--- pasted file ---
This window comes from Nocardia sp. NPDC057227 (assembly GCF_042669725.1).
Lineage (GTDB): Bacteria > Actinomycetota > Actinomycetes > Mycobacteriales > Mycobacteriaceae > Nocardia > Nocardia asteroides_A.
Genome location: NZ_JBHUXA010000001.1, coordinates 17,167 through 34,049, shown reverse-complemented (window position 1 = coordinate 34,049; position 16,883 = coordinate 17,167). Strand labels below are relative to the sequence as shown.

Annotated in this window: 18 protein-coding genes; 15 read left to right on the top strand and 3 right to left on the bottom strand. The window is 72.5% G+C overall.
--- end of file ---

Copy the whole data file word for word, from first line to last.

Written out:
This window comes from Nocardia sp. NPDC057227 (assembly GCF_042669725.1).
Lineage (GTDB): Bacteria > Actinomycetota > Actinomycetes > Mycobacteriales > Mycobacteriaceae > Nocardia > Nocardia asteroides_A.
Genome location: NZ_JBHUXA010000001.1, coordinates 17,167 through 34,049, shown reverse-complemented (window position 1 = coordinate 34,049; position 16,883 = coordinate 17,167). Strand labels below are relative to the sequence as shown.

Annotated in this window: 18 protein-coding genes; 15 read left to right on the top strand and 3 right to left on the bottom strand. The window is 72.5% G+C overall.